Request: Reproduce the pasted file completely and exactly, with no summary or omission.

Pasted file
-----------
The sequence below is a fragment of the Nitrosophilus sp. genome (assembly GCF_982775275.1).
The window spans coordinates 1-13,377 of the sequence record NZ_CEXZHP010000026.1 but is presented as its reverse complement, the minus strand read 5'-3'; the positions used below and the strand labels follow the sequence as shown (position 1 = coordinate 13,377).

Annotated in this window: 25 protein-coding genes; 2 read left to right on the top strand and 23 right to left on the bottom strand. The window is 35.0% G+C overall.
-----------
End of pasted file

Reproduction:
The sequence below is a fragment of the Nitrosophilus sp. genome (assembly GCF_982775275.1).
The window spans coordinates 1-13,377 of the sequence record NZ_CEXZHP010000026.1 but is presented as its reverse complement, the minus strand read 5'-3'; the positions used below and the strand labels follow the sequence as shown (position 1 = coordinate 13,377).

Annotated in this window: 25 protein-coding genes; 2 read left to right on the top strand and 23 right to left on the bottom strand. The window is 35.0% G+C overall.